Security Pros also has its 3,400 square foot headquarters in the Old Mill District, with an operational center from which field manager Ray Rodriguez oversees the duties of some 50 employees.
The professionalism evident at the base is also representative of Shawver’s focus on “operational excellence”.

He added: “We protect around $1 billion in local client assets and it’s all about how we do it consistently 365 days a year”.

Part of that professionalism extends to the neat look of the vehicle fleet and officer uniforms, as “appearance is everything in the field of security.” But Shawver is quick to point out: “We try not to look like police and that is by design. I grew up with a number of family members in law enforcement and would be the first to tell you that security guards are not cops.

“We are simply trying to bring a degree of professionalism to security and work with law enforcement to protect our clients and detour crime whenever possible.” He also observed that a number of former Security Pros employees were now currently sworn police officers and that security experience can be a “great start” for those interested in a career in law enforcement.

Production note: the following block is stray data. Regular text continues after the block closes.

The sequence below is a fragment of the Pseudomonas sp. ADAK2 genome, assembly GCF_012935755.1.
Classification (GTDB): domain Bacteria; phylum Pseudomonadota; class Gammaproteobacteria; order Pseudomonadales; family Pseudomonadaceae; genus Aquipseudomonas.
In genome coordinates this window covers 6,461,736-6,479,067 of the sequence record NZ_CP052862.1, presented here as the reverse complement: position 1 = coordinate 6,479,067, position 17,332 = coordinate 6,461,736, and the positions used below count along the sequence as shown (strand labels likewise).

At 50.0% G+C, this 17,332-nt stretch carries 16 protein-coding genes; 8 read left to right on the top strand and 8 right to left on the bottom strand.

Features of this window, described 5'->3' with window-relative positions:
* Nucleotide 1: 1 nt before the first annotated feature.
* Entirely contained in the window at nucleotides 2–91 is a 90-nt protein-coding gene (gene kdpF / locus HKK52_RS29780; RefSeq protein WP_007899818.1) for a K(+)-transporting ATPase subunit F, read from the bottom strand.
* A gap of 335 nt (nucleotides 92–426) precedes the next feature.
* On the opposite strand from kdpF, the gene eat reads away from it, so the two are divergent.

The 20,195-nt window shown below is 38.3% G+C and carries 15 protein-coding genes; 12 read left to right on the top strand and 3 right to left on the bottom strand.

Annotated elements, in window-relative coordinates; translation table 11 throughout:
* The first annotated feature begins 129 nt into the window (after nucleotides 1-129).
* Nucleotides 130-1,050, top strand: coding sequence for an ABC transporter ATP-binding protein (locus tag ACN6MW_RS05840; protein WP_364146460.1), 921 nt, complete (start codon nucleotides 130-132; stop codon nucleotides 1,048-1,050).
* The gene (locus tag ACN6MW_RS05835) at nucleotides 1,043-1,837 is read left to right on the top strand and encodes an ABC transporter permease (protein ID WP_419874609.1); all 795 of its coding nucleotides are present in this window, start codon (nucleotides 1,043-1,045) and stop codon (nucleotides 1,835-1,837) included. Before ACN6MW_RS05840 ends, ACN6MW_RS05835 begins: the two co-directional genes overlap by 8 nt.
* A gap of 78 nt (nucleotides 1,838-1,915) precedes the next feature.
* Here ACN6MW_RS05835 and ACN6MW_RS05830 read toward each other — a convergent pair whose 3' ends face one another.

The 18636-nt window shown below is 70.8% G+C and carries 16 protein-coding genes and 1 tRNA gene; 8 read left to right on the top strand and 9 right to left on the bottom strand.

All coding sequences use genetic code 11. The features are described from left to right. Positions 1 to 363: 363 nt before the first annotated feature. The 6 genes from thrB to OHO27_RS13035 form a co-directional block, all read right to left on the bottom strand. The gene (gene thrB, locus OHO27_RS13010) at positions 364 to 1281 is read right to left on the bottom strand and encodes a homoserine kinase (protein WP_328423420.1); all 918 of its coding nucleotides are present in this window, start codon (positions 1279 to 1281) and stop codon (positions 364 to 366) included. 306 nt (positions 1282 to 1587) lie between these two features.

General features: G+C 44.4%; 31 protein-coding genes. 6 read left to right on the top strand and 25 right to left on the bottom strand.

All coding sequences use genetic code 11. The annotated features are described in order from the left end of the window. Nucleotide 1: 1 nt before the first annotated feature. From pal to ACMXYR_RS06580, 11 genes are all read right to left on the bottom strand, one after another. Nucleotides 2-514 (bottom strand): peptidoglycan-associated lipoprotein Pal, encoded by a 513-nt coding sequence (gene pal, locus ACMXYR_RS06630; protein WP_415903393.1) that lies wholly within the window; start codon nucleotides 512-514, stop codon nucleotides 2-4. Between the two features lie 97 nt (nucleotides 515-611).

The City of Bend has actually recently enacted an ordinance to prevent security companies from looking too much like the Bend Police Department, including a requirement that the chief of police approve specific appearances.

The ordinance, under the heading “Misrepresentation of City of Bend Affiliation” states:
– No person or business shall market their business in any way that implies endorsement by or connection with the City of Bend;
– Use or depiction of Bend Police Department uniforms, vehicle(s), images or badges without approval of the Chief of Police is prohibited;
– No person shall create or use a uniform, vehicle or badge that is similar to those of the Bend Police Department in marketing a business;